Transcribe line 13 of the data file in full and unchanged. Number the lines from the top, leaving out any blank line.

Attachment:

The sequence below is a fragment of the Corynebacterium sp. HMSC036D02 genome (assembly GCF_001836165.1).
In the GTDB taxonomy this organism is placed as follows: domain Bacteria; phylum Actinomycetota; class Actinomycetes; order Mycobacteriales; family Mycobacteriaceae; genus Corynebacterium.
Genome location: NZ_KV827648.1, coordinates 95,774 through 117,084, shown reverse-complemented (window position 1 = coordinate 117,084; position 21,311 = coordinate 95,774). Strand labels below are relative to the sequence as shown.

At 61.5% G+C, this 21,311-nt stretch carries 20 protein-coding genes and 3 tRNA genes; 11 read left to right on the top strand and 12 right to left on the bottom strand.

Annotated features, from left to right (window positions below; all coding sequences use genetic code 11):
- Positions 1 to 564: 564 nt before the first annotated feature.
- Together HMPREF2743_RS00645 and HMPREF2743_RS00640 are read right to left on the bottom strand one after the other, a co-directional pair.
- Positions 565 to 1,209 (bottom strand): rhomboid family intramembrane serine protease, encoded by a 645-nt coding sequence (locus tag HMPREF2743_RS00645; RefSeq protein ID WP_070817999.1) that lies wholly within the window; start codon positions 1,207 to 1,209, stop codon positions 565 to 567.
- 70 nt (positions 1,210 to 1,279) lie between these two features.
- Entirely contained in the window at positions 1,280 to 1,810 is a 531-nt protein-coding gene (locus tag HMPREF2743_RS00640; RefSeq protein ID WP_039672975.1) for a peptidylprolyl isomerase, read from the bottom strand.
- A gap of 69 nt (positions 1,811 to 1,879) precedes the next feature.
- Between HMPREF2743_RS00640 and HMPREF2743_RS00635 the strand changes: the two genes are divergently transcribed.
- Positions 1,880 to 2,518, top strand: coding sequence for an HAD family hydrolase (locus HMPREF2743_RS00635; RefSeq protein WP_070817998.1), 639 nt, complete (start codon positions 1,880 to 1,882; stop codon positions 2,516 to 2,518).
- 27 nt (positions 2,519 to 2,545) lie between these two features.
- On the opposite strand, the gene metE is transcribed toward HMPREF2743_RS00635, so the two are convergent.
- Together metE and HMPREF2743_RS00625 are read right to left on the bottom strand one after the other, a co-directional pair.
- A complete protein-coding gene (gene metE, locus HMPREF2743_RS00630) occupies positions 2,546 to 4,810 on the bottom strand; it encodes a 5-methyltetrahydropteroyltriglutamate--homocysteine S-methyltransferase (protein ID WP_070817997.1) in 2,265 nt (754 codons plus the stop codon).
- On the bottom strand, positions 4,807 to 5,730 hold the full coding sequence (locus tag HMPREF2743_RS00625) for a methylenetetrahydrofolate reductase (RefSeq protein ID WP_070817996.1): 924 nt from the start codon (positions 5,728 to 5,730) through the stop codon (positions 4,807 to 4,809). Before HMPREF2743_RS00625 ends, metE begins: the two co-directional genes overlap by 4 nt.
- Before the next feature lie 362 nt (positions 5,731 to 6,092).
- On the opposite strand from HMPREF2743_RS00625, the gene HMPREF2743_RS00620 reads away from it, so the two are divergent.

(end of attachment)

- Positions 1,880 to 2,518, top strand: coding sequence for an HAD family hydrolase (locus HMPREF2743_RS00635; RefSeq protein WP_070817998.1), 639 nt, complete (start codon positions 1,880 to 1,882; stop codon positions 2,516 to 2,518).